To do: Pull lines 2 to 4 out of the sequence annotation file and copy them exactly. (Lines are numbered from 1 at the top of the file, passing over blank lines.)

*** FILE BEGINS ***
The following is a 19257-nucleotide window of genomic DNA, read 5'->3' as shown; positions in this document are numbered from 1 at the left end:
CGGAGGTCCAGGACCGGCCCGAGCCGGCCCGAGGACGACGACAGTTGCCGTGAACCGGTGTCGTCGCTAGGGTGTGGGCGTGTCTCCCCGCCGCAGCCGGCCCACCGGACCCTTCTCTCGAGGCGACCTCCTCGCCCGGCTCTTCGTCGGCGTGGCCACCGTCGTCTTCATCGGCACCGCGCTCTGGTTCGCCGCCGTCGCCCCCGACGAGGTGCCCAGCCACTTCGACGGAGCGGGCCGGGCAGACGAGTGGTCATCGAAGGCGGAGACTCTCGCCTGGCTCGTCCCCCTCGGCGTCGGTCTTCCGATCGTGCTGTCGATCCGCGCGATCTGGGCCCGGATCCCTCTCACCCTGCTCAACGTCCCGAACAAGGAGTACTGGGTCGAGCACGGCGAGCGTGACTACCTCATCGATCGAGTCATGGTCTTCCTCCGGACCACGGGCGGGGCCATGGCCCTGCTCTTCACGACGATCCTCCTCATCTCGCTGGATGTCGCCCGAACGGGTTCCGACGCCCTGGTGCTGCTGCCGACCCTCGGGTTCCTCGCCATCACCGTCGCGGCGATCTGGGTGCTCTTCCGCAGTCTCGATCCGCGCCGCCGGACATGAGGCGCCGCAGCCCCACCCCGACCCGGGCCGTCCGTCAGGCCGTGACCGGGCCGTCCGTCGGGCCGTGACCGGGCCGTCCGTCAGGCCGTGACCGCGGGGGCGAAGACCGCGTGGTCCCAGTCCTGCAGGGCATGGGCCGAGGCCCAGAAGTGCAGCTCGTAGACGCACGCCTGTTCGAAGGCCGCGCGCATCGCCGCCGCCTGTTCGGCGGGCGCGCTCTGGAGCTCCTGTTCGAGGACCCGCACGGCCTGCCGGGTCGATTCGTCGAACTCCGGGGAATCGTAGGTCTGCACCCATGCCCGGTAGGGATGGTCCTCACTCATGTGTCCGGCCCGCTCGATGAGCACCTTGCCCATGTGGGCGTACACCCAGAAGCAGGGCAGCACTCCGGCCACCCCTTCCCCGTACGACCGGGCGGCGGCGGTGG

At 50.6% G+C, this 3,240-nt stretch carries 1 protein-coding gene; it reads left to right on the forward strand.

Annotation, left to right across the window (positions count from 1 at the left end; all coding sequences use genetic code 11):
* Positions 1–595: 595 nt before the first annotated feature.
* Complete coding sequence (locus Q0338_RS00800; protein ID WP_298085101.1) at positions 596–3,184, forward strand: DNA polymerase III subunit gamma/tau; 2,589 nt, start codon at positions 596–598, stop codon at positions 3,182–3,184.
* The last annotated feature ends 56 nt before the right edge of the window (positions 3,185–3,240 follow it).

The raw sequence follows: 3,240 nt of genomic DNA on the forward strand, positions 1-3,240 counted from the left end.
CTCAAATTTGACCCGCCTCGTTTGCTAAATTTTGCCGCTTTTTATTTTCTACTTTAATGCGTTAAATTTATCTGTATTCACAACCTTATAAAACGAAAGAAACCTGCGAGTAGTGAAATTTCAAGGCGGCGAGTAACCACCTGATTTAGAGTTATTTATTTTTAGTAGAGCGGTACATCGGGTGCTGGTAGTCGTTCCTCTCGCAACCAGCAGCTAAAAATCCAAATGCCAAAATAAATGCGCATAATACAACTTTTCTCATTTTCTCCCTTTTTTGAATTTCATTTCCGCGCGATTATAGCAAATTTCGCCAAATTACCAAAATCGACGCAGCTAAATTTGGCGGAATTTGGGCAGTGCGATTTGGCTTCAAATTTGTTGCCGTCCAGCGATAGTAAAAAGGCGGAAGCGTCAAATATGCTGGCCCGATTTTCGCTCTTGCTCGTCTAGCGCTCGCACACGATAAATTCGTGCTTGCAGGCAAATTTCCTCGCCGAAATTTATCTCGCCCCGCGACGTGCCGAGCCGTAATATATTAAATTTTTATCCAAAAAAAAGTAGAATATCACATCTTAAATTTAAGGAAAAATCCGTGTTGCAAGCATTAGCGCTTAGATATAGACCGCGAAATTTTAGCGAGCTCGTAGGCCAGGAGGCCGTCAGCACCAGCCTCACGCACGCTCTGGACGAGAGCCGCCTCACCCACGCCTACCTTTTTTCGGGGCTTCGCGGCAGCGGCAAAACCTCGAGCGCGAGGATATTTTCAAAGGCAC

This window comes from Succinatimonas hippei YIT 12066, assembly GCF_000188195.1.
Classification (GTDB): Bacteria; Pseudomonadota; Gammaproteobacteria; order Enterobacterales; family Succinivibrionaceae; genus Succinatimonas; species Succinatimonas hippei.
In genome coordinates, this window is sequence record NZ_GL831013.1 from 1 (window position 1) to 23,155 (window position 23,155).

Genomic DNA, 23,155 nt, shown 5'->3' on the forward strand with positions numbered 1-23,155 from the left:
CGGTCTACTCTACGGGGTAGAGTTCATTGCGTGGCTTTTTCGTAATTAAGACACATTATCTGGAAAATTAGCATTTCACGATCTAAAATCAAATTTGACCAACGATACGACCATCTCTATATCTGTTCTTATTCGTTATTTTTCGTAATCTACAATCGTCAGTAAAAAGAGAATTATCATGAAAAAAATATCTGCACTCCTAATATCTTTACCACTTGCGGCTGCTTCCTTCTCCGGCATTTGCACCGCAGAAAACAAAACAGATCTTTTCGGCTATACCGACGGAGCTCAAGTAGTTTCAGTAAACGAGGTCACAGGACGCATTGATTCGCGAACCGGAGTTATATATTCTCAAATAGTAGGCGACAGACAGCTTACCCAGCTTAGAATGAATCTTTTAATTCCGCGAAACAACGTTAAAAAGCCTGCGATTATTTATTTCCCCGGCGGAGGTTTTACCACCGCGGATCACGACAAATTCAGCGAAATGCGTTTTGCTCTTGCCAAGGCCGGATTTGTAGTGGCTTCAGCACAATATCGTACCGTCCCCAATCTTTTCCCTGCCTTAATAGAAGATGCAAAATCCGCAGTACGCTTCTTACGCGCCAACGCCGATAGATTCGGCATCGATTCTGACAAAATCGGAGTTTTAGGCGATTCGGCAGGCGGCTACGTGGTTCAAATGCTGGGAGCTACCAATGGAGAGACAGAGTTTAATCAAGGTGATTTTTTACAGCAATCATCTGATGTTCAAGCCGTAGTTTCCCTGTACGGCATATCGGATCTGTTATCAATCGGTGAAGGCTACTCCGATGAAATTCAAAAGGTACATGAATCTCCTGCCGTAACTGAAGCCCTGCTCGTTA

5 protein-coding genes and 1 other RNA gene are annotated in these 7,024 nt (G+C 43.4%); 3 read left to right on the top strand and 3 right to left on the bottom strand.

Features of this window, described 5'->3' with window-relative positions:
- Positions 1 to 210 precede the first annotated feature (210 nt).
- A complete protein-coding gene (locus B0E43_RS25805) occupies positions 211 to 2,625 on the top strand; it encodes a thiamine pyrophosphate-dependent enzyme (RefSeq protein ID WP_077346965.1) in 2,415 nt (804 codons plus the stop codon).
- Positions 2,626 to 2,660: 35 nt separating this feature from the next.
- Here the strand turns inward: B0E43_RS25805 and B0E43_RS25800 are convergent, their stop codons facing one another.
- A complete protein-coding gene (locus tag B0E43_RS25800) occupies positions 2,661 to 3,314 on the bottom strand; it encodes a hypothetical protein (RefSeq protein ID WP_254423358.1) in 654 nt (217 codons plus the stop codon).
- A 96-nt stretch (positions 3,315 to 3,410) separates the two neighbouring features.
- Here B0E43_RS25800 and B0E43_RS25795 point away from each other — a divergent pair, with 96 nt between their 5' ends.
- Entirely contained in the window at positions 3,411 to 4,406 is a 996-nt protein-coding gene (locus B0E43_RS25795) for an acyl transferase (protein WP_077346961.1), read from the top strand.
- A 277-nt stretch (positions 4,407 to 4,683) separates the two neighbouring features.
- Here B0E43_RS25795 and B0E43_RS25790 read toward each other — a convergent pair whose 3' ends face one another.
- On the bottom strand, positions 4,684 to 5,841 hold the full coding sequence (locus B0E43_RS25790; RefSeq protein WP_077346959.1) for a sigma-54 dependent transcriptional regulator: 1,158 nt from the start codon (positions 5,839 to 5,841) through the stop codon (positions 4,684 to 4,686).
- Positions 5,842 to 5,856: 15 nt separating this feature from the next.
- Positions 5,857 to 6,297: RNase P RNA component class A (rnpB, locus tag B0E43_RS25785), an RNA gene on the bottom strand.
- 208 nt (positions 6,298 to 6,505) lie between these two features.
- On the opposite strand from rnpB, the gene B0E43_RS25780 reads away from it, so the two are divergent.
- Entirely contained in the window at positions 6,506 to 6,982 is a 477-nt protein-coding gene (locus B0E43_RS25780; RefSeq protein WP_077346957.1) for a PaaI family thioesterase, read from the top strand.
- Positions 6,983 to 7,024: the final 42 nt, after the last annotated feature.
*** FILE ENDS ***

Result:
CGGAGGTCCAGGACCGGCCCGAGCCGGCCCGAGGACGACGACAGTTGCCGTGAACCGGTGTCGTCGCTAGGGTGTGGGCGTGTCTCCCCGCCGCAGCCGGCCCACCGGACCCTTCTCTCGAGGCGACCTCCTCGCCCGGCTCTTCGTCGGCGTGGCCACCGTCGTCTTCATCGGCACCGCGCTCTGGTTCGCCGCCGTCGCCCCCGACGAGGTGCCCAGCCACTTCGACGGAGCGGGCCGGGCAGACGAGTGGTCATCGAAGGCGGAGACTCTCGCCTGGCTCGTCCCCCTCGGCGTCGGTCTTCCGATCGTGCTGTCGATCCGCGCGATCTGGGCCCGGATCCCTCTCACCCTGCTCAACGTCCCGAACAAGGAGTACTGGGTCGAGCACGGCGAGCGTGACTACCTCATCGATCGAGTCATGGTCTTCCTCCGGACCACGGGCGGGGCCATGGCCCTGCTCTTCACGACGATCCTCCTCATCTCGCTGGATGTCGCCCGAACGGGTTCCGACGCCCTGGTGCTGCTGCCGACCCTCGGGTTCCTCGCCATCACCGTCGCGGCGATCTGGGTGCTCTTCCGCAGTCTCGATCCGCGCCGCCGGACATGAGGCGCCGCAGCCCCACCCCGACCCGGGCCGTCCGTCAGGCCGTGACCGGGCCGTCCGTCGGGCCGTGACCGGGCCGTCCGTCAGGCCGTGACCGCGGGGGCGAAGACCGCGTGGTCCCAGTCCTGCAGGGCATGGGCCGAGGCCCAGAAGTGCAGCTCGTAGACGCACGCCTGTTCGAAGGCCGCGCGCATCGCCGCCGCCTGTTCGGCGGGCGCGCTCTGGAGCTCCTGTTCGAGGACCCGCACGGCCTGCCGGGTCGATTCGTCGAACTCCGGGGAATCGTAGGTCTGCACCCATGCCCGGTAGGGATGGTCCTCACTCATGTGTCCGGCCCGCTCGATGAGCACCTTGCCCATGTGGGCGTACACCCAGAAGCAGGGCAGCACTCCGGCCACCCCTTCCCCGTACGACCGGGCGGCGGCGGTGG

At 50.6% G+C, this 3,240-nt stretch carries 1 protein-coding gene; it reads left to right on the forward strand.

Annotation, left to right across the window (positions count from 1 at the left end; all coding sequences use genetic code 11):